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  1. #1
    amirdhagopal is offline Newbie
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    Question In the book

    We used every trick in the book to finish the project on schedule.

    From this usage, I derive the meaning of in the book as using all the ability.

    Frequently, I see this phrase preceded by trick. Is it a derogatory term?

    Are the following usages correct?

    Having used everything in the book, I left with no choice.

    All the tricks in the book won't help you to persuade her.

  2. #2
    Barb_D's Avatar
    Barb_D is offline Moderator
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    Re: In the book

    It's not necessarily derogatory.

    "Every trick in the book" means every method you can think of.

    You can try every trick in the book to get your lawnmower working, get your teenager out of bed in the morning, or get your faucet to stop dripping. There is nothing bad about that.

    It's the goal that determines whether it's good or bad.

    Note that "Trick" doesn't always mean "a mean thing you do to someone." It can also mean "a way of doing something that's not well known." There's a trick to opening this box. What's the trick to keeping your cat off the table?
    I'm not a teacher, but I write for a living. Please don't ask me about 2nd conditionals, but I'm a safe bet for what reads well in (American) English.

  3. #3
    amirdhagopal is offline Newbie
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    Exclamation Re: In the book

    Thanks Barb for your quick reply.

    Since "Every trick in the book" is an Idiom, the other sentence should be

    Having used every trick in the book, I left with no choice.

    Is it correct to amend the idiom as in the following sentence?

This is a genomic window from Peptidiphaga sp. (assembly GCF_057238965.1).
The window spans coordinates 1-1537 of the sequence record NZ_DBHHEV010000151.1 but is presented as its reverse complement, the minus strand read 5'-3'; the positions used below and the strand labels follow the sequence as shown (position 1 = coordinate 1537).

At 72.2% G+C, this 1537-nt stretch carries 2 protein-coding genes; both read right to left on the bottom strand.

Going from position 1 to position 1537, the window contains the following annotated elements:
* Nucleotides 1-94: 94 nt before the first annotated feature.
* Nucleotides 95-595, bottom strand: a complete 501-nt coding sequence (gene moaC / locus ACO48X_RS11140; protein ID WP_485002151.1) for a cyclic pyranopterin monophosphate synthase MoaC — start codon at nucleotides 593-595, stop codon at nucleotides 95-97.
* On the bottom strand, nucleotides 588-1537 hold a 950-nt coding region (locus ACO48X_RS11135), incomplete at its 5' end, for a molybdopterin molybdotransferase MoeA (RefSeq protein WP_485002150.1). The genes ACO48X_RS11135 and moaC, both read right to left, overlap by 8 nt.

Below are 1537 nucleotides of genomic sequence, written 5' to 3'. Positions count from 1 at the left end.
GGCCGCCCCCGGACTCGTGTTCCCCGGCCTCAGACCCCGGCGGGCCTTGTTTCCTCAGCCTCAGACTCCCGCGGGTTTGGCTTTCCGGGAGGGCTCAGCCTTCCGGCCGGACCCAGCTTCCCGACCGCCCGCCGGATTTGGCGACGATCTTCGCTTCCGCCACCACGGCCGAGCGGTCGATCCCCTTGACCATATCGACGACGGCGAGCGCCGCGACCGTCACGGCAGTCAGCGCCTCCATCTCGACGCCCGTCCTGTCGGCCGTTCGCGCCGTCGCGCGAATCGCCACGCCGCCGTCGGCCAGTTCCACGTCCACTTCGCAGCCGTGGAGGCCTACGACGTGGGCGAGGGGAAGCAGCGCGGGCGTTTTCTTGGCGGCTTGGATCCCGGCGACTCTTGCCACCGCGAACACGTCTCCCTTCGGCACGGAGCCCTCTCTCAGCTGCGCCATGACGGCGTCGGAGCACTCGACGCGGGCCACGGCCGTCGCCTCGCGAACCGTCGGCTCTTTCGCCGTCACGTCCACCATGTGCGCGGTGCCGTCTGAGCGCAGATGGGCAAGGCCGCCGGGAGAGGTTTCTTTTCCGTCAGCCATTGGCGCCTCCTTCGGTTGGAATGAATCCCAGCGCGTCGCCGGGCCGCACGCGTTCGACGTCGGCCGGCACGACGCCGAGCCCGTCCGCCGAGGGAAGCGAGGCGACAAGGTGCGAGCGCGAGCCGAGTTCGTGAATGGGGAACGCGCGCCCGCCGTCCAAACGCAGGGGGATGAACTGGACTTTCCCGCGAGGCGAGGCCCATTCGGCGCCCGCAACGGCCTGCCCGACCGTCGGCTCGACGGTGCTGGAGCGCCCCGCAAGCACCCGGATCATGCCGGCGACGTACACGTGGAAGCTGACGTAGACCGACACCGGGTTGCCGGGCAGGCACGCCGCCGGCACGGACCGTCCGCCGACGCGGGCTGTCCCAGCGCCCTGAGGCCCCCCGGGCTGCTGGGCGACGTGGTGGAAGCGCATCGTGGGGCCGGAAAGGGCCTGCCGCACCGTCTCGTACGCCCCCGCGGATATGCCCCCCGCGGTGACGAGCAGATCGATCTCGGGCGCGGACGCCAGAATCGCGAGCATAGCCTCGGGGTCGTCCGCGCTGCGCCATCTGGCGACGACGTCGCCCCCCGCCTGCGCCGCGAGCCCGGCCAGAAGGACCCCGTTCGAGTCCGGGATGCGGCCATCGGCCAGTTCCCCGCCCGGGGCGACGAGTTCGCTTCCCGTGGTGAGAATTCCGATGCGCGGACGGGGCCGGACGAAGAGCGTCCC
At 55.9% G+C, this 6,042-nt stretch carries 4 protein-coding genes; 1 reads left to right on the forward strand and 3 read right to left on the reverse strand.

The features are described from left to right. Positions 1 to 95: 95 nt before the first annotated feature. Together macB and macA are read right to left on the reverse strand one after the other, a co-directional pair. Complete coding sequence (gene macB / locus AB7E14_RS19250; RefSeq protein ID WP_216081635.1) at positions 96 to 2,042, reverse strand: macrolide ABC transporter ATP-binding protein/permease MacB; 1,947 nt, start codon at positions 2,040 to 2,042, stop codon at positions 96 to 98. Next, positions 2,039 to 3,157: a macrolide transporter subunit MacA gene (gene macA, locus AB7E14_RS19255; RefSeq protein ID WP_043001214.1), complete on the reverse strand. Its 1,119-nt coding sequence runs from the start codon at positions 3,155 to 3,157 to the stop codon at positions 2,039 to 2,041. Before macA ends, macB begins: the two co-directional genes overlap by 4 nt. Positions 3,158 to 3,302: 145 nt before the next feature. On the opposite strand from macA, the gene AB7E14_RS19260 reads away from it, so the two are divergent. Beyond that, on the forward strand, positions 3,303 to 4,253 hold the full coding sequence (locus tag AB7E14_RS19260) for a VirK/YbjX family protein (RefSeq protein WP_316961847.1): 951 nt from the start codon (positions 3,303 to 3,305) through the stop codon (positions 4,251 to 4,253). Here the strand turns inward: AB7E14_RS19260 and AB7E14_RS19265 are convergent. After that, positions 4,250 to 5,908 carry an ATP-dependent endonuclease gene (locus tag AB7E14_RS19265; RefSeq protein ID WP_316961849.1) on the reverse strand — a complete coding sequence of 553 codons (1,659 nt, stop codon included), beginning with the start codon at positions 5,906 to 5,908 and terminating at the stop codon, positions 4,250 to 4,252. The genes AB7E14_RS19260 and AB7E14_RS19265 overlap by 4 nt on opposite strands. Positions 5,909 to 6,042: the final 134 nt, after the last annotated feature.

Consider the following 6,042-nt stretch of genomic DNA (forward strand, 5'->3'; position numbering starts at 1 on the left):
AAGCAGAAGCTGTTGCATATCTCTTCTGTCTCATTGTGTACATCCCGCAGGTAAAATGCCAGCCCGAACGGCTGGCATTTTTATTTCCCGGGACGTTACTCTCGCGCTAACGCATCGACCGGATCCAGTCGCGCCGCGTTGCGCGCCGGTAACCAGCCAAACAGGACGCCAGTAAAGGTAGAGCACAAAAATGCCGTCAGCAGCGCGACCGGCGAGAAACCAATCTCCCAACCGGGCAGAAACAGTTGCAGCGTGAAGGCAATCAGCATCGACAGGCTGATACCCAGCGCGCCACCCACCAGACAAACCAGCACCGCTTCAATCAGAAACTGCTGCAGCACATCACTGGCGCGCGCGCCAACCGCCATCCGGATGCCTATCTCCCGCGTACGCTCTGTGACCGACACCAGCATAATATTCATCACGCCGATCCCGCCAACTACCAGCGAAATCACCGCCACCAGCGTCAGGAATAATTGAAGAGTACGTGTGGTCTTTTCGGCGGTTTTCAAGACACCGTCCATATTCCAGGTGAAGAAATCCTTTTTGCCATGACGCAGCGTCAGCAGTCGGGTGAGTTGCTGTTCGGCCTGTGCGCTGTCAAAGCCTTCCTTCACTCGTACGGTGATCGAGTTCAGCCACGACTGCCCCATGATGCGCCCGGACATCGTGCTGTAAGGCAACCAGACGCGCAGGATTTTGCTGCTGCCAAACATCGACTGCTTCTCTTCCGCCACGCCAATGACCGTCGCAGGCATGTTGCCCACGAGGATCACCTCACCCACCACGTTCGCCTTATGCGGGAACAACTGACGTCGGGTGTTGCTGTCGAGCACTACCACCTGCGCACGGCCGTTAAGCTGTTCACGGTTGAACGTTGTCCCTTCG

All the tricks in the book won't help you to persuade her.

  4. #4
    SoothingDave is offline VIP Member
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    Re: In the book

    Not a teacher.

    Surely you've read the unwritten book of all the Anglo-Saxon methods for dealing with situations?

    That's what this idiom refers to. It's about having experience and knowing a thing or two about how to get things done.

  5. #5
    Barb_D's Avatar
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    Re: In the book

    Personally, I think the idiom works better with using or trying every trick in the book than to say "every thing in the book" as a subject.

    You can try every trick in the book and it won't help you...
    I'm not a teacher, but I write for a living. Please don't ask me about 2nd conditionals, but I'm a safe bet for what reads well in (American) English.

  6. #6
    amirdhagopal is offline Newbie
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    Re: In the book

    Thanks Barb, for your kind tutelage.

    I understand that I should use/try every trick in the book, rather than all the tricks in the book.


    @SoothingDave.

    Thanks for your reply too.

    Surely you've read the unwritten book of all the Anglo-Saxon methods for dealing with situations?

    Is it an allusive metaphor or just a sarcastic comment?

  7. #7
    SoothingDave is offline VIP Member
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    Re: In the book

    Quote Originally Posted by amirdhagopal View Post
    Thanks Barb, for your kind tutelage.

    I understand that I should use/try every trick in the book, rather than all the tricks in the book.


    @SoothingDave.

    Thanks for your reply too.

    Surely you've read the unwritten book of all the Anglo-Saxon methods for dealing with situations?

    Is it an allusive metaphor or just a sarcastic comment?
    Sarcasm. Sorry.

  8. #8
    amirdhagopal is offline Newbie
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    Re: In the book

    Mistakes hit the nail on the head, when they are not repeated; besides, they help to remember things forever.

    Sincerely, I want to assert my thanks to UsingEnglish Forum, especially Barb, for making English easy to understand and bring it within the limits of my ken.

    @SoothingDave

    As a matter of fact, I thoroughly relished your comment; it made me chuckling.

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